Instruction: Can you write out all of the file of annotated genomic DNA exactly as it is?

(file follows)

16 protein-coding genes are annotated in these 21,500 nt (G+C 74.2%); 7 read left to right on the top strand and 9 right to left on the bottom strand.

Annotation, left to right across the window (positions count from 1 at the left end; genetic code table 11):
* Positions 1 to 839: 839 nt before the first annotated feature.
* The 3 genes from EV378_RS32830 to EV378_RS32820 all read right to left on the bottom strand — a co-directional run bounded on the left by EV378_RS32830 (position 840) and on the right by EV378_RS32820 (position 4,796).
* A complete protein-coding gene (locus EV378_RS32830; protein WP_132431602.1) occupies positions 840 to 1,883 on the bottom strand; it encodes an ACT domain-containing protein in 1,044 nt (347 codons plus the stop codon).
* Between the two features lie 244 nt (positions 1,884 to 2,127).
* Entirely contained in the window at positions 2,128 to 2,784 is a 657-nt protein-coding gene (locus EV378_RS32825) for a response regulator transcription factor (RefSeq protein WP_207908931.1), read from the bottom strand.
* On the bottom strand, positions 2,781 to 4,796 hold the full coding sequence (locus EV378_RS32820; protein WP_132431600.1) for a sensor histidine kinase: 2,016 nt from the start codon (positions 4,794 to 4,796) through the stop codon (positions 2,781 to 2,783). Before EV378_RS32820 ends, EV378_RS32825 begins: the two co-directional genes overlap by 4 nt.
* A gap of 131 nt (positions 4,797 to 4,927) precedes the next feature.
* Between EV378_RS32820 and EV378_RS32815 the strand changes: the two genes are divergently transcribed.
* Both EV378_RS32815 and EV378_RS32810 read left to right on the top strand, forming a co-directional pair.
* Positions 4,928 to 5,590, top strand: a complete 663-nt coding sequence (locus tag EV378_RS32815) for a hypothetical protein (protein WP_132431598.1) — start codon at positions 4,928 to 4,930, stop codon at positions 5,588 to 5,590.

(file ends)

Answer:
16 protein-coding genes are annotated in these 21,500 nt (G+C 74.2%); 7 read left to right on the top strand and 9 right to left on the bottom strand.

Annotation, left to right across the window (positions count from 1 at the left end; genetic code table 11):
* Positions 1 to 839: 839 nt before the first annotated feature.
* The 3 genes from EV378_RS32830 to EV378_RS32820 all read right to left on the bottom strand — a co-directional run bounded on the left by EV378_RS32830 (position 840) and on the right by EV378_RS32820 (position 4,796).
* A complete protein-coding gene (locus EV378_RS32830; protein WP_132431602.1) occupies positions 840 to 1,883 on the bottom strand; it encodes an ACT domain-containing protein in 1,044 nt (347 codons plus the stop codon).
* Between the two features lie 244 nt (positions 1,884 to 2,127).
* Entirely contained in the window at positions 2,128 to 2,784 is a 657-nt protein-coding gene (locus EV378_RS32825) for a response regulator transcription factor (RefSeq protein WP_207908931.1), read from the bottom strand.
* On the bottom strand, positions 2,781 to 4,796 hold the full coding sequence (locus EV378_RS32820; protein WP_132431600.1) for a sensor histidine kinase: 2,016 nt from the start codon (positions 4,794 to 4,796) through the stop codon (positions 2,781 to 2,783). Before EV378_RS32820 ends, EV378_RS32825 begins: the two co-directional genes overlap by 4 nt.
* A gap of 131 nt (positions 4,797 to 4,927) precedes the next feature.
* Between EV378_RS32820 and EV378_RS32815 the strand changes: the two genes are divergently transcribed.
* Both EV378_RS32815 and EV378_RS32810 read left to right on the top strand, forming a co-directional pair.
* Positions 4,928 to 5,590, top strand: a complete 663-nt coding sequence (locus tag EV378_RS32815) for a hypothetical protein (protein WP_132431598.1) — start codon at positions 4,928 to 4,930, stop codon at positions 5,588 to 5,590.